Religious Cognition in Social Marketing Campaigns: Savior or Pariah?

Patrick van Esch, James Teufel, Ally Geisler, Skye van Esch


Religious cognition is regarded as a major influencing factor in popular culture, helping shape individual attitudes and decisions regarding food choice, personal associations and social interactions. Social marketing campaigns derive from marketing and social science and are used to influence positive behaviour change through different types of communication methods. A substantial body of literature exists on both religious cognition and social marketing campaigns, yet the literature on where the two phenomena intersect is limited. Religious cognition is empirically proven as a predictor of positive healthy behavior. However, these elements receive minimal attention from social marketing researchers and practitioners. A review of the existing literature is provided with compelling evidence that religious cognition would positively influence behavior change when more congruent with social marketing campaigns. Knowledge gaps are identified and four propositions recommended for future research.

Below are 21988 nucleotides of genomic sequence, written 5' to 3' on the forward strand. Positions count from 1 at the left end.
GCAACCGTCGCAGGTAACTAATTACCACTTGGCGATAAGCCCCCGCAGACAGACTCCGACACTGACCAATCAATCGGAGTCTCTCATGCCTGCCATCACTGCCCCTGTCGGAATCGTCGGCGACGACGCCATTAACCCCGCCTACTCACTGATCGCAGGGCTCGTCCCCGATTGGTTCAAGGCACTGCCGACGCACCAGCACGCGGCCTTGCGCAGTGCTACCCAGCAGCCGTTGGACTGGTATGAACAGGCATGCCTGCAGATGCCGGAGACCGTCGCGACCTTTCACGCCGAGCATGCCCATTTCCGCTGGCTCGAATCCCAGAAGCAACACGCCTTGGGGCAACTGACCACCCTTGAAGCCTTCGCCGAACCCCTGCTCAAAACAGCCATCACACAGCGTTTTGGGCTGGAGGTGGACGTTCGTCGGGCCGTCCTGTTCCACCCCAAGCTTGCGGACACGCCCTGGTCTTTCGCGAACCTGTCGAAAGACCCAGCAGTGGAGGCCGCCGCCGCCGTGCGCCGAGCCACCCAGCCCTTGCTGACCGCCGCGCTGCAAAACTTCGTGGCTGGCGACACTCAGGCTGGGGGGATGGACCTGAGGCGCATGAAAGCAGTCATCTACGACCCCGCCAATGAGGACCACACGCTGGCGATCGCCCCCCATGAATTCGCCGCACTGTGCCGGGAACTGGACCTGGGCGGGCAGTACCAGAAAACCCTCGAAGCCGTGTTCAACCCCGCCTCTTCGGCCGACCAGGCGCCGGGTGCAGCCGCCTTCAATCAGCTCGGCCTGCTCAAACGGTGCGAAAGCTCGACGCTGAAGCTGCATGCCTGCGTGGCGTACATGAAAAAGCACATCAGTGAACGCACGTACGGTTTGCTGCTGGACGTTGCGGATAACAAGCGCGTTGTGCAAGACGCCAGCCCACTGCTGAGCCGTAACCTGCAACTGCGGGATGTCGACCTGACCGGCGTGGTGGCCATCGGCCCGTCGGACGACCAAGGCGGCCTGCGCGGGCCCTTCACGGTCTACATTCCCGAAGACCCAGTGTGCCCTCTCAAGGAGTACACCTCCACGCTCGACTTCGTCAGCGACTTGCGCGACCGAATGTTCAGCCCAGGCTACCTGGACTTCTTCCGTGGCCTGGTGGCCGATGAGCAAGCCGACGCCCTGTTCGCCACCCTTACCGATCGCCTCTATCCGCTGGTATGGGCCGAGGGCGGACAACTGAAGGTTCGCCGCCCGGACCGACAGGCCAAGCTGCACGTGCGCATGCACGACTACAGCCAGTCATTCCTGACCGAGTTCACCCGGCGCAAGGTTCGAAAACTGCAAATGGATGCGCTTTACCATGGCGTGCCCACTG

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Copyright (c) 2016 Patrick van Esch, James Teufel, Ally Geisler, Skye van Esch

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Review of European Studies   ISSN 1918-7173 (Print)   ISSN 1918-7181 (Online)

Copyright © Canadian Center of Science and Education 

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